CIOs and program officials should coordinate their reviews with agency IGs to ensure consistent methodology and avoid unnecessary duplication of effort.
Agencies should report to OMB on their annual reviews when submitting their annual budget submissions, including an independent evaluation performed by the agency Inspector General.
4. Reporting Significant Deficiencies
Section 3534(c)(1)-(2) requires each agency to examine the adequacy and effectiveness of information security policies, procedures, and practices in plans and reports relating to: annual agency budgets; information resources management; performance and results based management under the Clinger-Cohen Act; program performance; and financial management.
The Security Act directs agencies to report findings of significant deficiencies in policy, procedures, or practice as a material weakness under the applicable criteria of other laws (see the Chief Financial Officers Act and the Federal Managers Financial Integrity Act). This provision does not establish new or expand existing criteria for determining material weaknesses within the requirements of those other laws. Rather, it establishes a logical relationship between agency security requirements and those other requirements. Thus, for example, the Federal Financial Management Improvement Act (FFMIA) and its implementing guidance does not recognize the concept of material weakness in computer security, as such, and therefore the findings from information security reviews would not necessarily need to be reported as separate findings under FFMIA (but would need to be taken into account in the analysis of financial systems performed under the Federal Managers' Financial Integrity Act.)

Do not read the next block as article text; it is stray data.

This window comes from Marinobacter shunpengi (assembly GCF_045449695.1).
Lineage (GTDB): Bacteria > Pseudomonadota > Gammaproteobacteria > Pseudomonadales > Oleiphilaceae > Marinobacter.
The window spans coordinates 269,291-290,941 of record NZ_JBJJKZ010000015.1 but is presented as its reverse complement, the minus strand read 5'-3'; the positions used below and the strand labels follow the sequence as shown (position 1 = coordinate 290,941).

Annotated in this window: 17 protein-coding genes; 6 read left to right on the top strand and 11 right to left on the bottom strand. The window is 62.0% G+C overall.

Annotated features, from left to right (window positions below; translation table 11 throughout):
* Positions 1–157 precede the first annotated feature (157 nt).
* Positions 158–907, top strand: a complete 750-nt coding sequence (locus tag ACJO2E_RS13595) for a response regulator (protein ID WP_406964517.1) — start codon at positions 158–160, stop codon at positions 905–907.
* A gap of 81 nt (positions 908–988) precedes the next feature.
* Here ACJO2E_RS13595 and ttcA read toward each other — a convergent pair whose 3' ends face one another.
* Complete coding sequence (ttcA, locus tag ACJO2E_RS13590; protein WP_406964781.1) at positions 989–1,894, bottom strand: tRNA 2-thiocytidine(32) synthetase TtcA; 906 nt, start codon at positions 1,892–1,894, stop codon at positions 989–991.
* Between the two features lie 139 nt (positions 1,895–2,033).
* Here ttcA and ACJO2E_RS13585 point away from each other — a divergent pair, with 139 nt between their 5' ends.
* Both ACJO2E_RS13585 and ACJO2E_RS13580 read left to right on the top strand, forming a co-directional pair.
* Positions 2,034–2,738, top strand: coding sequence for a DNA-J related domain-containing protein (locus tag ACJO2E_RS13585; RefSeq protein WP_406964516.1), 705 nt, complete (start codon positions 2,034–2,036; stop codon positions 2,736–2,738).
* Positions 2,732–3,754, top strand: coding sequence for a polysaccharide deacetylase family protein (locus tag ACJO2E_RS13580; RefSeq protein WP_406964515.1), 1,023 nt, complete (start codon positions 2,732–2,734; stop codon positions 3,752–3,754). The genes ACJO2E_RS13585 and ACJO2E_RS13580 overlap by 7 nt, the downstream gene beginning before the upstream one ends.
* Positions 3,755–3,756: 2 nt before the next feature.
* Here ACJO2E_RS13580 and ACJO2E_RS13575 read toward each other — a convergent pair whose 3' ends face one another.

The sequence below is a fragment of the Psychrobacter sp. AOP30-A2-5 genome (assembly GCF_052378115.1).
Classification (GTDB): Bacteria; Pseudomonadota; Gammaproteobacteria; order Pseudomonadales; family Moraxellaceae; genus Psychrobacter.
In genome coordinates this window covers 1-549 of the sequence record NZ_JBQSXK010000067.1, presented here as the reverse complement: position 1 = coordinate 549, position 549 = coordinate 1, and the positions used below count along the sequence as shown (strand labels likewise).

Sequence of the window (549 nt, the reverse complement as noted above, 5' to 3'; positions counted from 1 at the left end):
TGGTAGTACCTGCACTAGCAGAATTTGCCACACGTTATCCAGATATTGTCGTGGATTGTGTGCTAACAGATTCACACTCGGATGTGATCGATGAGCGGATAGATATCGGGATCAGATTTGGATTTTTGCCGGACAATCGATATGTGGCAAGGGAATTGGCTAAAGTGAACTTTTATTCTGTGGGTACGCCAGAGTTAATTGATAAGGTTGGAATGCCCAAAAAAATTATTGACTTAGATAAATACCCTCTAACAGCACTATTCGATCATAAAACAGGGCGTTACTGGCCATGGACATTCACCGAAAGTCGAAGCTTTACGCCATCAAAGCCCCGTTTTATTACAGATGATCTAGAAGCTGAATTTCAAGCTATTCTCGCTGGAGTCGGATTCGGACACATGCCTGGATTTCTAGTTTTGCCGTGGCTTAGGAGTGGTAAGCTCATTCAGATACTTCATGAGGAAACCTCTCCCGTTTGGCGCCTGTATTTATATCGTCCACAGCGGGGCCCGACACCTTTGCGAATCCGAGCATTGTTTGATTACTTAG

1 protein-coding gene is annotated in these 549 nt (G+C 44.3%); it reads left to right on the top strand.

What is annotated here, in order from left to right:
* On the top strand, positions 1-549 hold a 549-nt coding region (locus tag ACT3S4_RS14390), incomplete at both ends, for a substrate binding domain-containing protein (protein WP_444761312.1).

5. Annual Agency Performance Plan
Each agency, in consultation with the CIO, must include in their performance plan a description of the time periods for implementing the agency-wide security program that is required under section 3534(d)(1), and the budget, staffing, and training resources which are necessary to implement this security program.
B. What are the responsibilities of the agency head?
Each agency must ensure the integrity, confidentiality, authenticity, availability, and nonrepudiation of information and information systems. Authenticity and nonrepudiation are security requirements addressed by the Government Paperwork Elimination Act and OMB Memorandum M-00-10, "OMB Procedures and Guidance on Implementing the Government Paperwork Elimination Act" (www.cio.gov/docs/m00-10.html).